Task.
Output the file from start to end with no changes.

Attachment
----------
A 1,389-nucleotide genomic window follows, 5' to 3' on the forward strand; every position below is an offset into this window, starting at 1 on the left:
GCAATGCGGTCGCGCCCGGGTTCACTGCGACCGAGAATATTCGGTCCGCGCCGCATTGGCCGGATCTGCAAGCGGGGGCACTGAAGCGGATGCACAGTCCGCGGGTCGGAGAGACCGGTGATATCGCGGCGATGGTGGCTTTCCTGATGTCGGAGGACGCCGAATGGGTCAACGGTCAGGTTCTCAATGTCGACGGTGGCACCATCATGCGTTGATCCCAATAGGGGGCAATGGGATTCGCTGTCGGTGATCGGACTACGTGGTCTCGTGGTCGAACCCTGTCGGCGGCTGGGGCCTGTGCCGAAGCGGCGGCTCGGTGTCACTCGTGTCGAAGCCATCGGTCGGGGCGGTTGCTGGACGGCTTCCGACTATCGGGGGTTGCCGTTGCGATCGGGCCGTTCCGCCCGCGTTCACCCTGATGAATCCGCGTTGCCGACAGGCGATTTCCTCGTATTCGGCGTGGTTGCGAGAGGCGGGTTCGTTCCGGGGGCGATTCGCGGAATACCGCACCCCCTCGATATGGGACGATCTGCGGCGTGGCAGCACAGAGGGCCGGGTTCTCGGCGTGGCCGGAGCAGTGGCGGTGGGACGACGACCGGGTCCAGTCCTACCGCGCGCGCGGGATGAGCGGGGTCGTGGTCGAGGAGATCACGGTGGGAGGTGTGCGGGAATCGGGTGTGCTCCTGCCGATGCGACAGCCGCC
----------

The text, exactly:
A 1,389-nucleotide genomic window follows, 5' to 3' on the forward strand; every position below is an offset into this window, starting at 1 on the left:
GCAATGCGGTCGCGCCCGGGTTCACTGCGACCGAGAATATTCGGTCCGCGCCGCATTGGCCGGATCTGCAAGCGGGGGCACTGAAGCGGATGCACAGTCCGCGGGTCGGAGAGACCGGTGATATCGCGGCGATGGTGGCTTTCCTGATGTCGGAGGACGCCGAATGGGTCAACGGTCAGGTTCTCAATGTCGACGGTGGCACCATCATGCGTTGATCCCAATAGGGGGCAATGGGATTCGCTGTCGGTGATCGGACTACGTGGTCTCGTGGTCGAACCCTGTCGGCGGCTGGGGCCTGTGCCGAAGCGGCGGCTCGGTGTCACTCGTGTCGAAGCCATCGGTCGGGGCGGTTGCTGGACGGCTTCCGACTATCGGGGGTTGCCGTTGCGATCGGGCCGTTCCGCCCGCGTTCACCCTGATGAATCCGCGTTGCCGACAGGCGATTTCCTCGTATTCGGCGTGGTTGCGAGAGGCGGGTTCGTTCCGGGGGCGATTCGCGGAATACCGCACCCCCTCGATATGGGACGATCTGCGGCGTGGCAGCACAGAGGGCCGGGTTCTCGGCGTGGCCGGAGCAGTGGCGGTGGGACGACGACCGGGTCCAGTCCTACCGCGCGCGCGGGATGAGCGGGGTCGTGGTCGAGGAGATCACGGTGGGAGGTGTGCGGGAATCGGGTGTGCTCCTGCCGATGCGACAGCCGCC